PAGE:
Kim’s wooing of investors and slow-walk on nukes bares rift

North Korean leader Kim Jong Un smiles during his visit to the under construction Orangchon Power Station in this undated photo released by North Korea's Korean Central News Agency (KCNA) in Pyongyang July 17, 2018. (REUTERS)
Updated 09 November 2018
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Kim’s wooing of investors and slow-walk on nukes bares rift

  • Visitors from the South were allowed only day trips or visits of a few days
  • Moon’s seeming readiness to scale back sanctions even before Pyongyang takes major steps to denuclearize is raising red flags in Washington

MOUNT KUMGANG, North Korea: The two-lane highway south from North Korea’s Mount Kumgang into and across the Demilitarized Zone is lined by tall green fences and street lamps that are only turned on for special occasions. Children play on a parallel stretch of railroad that hasn’t been in regular use since before they were born. Behind a solitary guard stands a sign saying it’s 68 kilometers (40 miles) to Sokcho, a town just across the DMZ in South Korea.
At the height of South Korea’s policy of engagement with the North, the “Diamond Mountain Resort” area was a symbol of cooperation. More than 2 million South Korean tourists came to visit and some of the South’s biggest corporations poured more than a billion dollars into what they hoped would be a world-class travel destination.
Today it’s almost deserted.
A decade after the North-South experiment in cooperation on Kumgang ended in bitter failure, North Korean leader Kim Jong Un and South Korean President Moon Jae-in want to give it another try. By the end of the year they hope to begin working on opening this stretch of road and rail.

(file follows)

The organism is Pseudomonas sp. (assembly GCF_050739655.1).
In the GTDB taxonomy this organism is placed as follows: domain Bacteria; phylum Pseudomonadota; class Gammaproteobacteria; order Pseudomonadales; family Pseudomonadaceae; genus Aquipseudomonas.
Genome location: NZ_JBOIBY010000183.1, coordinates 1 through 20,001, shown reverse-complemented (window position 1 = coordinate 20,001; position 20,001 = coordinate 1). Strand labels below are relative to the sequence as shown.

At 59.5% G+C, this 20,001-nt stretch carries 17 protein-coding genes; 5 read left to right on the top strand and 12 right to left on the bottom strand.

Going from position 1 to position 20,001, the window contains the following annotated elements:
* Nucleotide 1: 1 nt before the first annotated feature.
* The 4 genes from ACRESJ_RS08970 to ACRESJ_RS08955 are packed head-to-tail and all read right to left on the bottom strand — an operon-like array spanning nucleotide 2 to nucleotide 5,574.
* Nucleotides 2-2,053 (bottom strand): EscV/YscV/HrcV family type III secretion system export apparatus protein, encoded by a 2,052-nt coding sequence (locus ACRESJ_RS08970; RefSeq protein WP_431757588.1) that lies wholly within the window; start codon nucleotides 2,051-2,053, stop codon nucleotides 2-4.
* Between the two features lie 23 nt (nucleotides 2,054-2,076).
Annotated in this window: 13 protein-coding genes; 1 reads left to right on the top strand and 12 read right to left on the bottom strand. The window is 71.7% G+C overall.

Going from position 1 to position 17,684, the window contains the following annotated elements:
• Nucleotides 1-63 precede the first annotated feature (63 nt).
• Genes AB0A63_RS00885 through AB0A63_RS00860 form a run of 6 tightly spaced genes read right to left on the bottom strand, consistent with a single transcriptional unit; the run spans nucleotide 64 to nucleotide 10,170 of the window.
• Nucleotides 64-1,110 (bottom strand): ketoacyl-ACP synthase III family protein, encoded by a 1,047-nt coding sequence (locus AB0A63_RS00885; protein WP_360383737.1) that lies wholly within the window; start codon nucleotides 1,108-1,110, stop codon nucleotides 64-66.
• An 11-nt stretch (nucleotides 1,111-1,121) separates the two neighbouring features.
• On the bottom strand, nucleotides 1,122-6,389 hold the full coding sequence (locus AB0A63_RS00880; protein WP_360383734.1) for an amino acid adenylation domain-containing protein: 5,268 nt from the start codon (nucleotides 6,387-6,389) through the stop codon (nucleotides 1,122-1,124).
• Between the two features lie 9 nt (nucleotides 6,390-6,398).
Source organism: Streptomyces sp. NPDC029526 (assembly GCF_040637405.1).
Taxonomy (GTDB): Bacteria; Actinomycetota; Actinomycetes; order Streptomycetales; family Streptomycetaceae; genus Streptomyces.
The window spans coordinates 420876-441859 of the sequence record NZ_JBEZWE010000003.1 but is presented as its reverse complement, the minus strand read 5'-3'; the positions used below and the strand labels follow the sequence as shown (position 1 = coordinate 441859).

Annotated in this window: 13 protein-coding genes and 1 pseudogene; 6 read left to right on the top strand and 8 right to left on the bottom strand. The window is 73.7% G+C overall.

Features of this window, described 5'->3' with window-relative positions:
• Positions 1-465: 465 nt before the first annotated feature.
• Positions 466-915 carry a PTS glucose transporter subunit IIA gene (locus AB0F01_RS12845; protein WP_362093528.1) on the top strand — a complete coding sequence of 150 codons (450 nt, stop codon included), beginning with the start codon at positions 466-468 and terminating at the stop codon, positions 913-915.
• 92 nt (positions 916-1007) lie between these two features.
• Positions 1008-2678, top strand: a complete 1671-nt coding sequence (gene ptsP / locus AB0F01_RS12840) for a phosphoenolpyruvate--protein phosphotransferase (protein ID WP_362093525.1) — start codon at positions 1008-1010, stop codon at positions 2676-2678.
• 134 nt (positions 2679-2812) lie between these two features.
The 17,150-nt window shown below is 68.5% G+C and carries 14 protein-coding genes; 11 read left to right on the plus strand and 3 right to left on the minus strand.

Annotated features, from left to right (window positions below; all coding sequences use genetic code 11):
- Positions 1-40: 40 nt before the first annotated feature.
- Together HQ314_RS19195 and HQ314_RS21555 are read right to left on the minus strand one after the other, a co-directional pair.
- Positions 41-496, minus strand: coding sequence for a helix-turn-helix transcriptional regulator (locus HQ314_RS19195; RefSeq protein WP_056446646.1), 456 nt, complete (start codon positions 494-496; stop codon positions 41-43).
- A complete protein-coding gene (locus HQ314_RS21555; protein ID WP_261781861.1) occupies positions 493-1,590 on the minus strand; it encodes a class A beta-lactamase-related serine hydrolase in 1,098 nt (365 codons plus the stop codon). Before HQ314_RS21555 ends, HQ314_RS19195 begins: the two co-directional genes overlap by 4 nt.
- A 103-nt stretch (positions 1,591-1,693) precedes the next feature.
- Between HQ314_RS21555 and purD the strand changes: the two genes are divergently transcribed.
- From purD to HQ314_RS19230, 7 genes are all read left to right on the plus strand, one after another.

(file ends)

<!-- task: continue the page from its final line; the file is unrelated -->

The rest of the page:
The push to jointly develop Kumgang is a direct challenge to Washington’s policy of maintaining sanctions and “maximum pressure” until Pyongyang gives up its nuclear arsenal.
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Chrystal chandeliers hang from the ceiling of the Kumgangsan Hotel, where a handful of North Korean tourists in Adidas sweatsuits gathers to catch a bus up the mountain. Elaborate murals of mountain scenery cover the walls of its second floor. In the cavernous lobby, there’s a souvenir shop, a white concert piano on a stage beside billiard and pingpong tables and a well-stocked bar. There’s a theater and a karaoke room.
The hotel is eerily silent, the quiet broken only by the occasional laughter of the local tourists and some scattered Chinese groups.
Built in the 1990s with hundreds of millions of dollars of South Korean investment, mostly from a branch of the Hyundai Group, the resort was in its heyday an oasis of luxury, with conga lines and Filipino lounge bands. Its 10 hotels featured opulent fixtures and oil paintings framed in gold. Guests had the run of an 18-hole golf course, now closed, and a hot springs spa, which remains open and popular with North Koreans. Today, the resort’s main role is to be the official venue for reunions of families divided by the 1950-53 Korean War.
The Kumgang project was troubled from its outset, when it opened to South Koreans in 1998.